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Sex Chromosome Tumor Suppressor Gene Might Explain Men’s Poorer Melanoma Prognosis

Sex Chromosome Tumor Suppressor Gene Might Explain Men’s Poorer Melanoma Prognosis

Canadian researchers might have discovered why melanoma is more aggressive in men than women: decreased expression of a melanoma tumor suppressor gene on the sex chromosomes.

These findings were published in the December issue of Science Translational Medicine.

“We believe that the genetic specificity of the X chromosome plays a significant function in the gender difference we observe in melanoma,” said Alan Spatz, MD, Director of Surgical and Molecular Pathology at Jewish General Hospital and head of the “X chromosome and cancer” Lab at the Lady Davis Institute in Montreal, Quebec, Canada. “And we see unique regulation of tumor suppressor genes and oncogenes in the X chromosome.”

Men are twice as likely as women to die from melanoma. Because men have only one X and a Y chromosome, whereas women have two interacting X chromosomes, Dr. Spatz and his colleagues have reasoned that X-linked tumor suppressor gene loss in men might importantly influence tumor cell behavior.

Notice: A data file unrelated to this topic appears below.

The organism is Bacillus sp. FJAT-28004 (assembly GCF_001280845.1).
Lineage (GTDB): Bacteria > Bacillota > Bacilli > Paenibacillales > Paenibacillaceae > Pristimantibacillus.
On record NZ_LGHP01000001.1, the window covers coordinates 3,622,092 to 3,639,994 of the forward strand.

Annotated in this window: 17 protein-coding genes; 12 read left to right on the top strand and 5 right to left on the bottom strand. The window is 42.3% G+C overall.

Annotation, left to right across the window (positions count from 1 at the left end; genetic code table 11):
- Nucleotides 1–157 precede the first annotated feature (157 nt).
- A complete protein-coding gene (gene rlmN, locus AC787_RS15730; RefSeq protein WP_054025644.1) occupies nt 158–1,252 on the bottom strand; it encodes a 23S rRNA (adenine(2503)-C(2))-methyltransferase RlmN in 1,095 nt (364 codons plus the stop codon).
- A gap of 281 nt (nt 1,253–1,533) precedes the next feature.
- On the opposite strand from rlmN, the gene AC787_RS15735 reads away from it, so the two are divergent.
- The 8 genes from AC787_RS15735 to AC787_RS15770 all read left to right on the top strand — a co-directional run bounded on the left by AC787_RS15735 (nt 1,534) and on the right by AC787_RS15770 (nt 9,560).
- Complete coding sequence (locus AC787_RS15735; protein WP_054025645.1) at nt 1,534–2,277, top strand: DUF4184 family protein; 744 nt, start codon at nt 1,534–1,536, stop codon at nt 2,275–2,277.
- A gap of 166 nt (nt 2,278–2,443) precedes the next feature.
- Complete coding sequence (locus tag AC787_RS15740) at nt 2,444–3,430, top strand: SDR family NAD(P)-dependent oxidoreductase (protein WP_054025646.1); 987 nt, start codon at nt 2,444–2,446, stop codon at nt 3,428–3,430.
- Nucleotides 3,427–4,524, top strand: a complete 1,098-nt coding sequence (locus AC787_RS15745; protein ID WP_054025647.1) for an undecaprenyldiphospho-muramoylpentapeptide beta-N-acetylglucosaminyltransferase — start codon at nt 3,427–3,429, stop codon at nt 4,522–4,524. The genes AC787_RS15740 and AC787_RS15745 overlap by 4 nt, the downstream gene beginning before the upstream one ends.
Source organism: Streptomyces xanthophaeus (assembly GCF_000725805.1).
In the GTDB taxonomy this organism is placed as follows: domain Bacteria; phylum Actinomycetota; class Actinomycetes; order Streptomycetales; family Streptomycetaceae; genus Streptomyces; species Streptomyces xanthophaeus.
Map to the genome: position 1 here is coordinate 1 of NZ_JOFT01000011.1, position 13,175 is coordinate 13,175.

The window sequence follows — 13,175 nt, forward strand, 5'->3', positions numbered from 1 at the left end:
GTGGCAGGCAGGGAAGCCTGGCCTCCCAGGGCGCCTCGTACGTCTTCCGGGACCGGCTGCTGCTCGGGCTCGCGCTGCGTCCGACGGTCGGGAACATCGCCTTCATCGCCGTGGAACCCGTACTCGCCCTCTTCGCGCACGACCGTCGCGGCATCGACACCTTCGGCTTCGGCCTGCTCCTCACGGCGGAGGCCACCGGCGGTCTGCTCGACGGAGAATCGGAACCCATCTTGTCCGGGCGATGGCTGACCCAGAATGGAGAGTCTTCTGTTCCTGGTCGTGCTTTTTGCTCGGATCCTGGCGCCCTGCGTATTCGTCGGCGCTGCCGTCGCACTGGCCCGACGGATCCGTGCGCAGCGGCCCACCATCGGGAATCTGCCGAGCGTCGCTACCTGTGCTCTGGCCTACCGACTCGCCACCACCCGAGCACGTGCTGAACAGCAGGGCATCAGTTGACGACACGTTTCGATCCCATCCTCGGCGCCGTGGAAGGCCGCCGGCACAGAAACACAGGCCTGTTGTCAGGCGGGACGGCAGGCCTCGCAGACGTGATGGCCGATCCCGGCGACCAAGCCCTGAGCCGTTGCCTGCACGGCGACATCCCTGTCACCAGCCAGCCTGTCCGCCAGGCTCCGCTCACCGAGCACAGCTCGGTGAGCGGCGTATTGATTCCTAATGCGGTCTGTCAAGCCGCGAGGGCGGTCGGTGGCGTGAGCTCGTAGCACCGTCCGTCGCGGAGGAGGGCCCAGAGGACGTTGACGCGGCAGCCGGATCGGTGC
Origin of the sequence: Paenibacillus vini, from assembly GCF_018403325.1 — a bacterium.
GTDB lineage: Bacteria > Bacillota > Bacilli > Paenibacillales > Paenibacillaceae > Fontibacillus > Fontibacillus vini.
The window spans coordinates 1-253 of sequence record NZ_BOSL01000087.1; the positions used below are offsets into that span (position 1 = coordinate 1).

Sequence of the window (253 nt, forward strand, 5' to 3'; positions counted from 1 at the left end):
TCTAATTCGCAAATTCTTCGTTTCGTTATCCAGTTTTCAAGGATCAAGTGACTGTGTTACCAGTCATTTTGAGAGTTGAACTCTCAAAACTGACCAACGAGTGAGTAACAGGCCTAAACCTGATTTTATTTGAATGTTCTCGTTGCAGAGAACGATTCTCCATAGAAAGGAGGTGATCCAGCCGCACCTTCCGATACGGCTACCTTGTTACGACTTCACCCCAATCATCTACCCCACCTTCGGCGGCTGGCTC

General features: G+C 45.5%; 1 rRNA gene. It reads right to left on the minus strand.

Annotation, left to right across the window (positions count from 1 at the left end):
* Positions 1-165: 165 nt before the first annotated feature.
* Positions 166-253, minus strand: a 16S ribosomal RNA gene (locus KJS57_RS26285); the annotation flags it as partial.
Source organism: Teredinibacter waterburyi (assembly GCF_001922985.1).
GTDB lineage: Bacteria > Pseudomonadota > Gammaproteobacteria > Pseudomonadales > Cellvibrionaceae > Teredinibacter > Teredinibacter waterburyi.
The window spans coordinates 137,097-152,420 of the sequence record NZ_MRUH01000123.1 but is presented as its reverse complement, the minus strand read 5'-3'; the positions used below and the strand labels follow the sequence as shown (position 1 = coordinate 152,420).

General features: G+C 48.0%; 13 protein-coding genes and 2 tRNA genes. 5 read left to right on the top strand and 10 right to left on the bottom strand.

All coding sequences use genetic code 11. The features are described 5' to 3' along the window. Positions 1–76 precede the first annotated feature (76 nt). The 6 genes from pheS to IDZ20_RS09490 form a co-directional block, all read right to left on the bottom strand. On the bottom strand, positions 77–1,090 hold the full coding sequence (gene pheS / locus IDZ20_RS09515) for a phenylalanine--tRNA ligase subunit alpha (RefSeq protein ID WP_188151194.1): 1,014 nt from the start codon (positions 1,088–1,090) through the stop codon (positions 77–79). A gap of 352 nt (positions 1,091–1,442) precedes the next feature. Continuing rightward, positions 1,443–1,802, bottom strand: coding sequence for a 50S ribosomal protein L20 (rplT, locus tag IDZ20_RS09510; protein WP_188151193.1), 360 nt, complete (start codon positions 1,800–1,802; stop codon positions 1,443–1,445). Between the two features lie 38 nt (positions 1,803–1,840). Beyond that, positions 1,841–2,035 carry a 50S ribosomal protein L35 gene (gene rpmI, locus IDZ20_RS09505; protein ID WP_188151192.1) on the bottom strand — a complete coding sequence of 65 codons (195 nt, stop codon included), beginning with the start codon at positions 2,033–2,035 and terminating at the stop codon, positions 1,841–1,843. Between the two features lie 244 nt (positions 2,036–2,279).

The PPP2R3B gene is found on females’ X chromosomes, but only the Y chromosome in men. It encodes a protein called PR70.

Studying mRNA levels in 49 primary melanoma biopsies and immunohistochemical assessments of PR70 levels in 339 patients’ primary melanomas, the research team found that PPP2R3B expression is higher in women than men, and is independently associated with distant metastasis-free survival (DMFS) in an apparently dose-dependent fashion, they reported.

PR70 interferes with cell replication to slow melanoma growth by disrupting DNA replication and cell cycle progression, and PR70 levels were associated with improved overall survival, the researchers found. Patients with tumors that expressed high levels of PR70 experienced a median overall survival 2.4-fold higher than patients whose melanomas did not express PR70.

“Five-year overall survival for PR70 high tumors was 65% versus 32% for PR70 low tumors,” (P < .001), they reported.

PR70 functions as an X-linked tumor suppressor gene, they concluded.

The discovery offers a “new avenue for exploring X-linked tumor suppressor genes and oncogenes” and developing new anticancer treatments, Dr. Spatz said.

 

 
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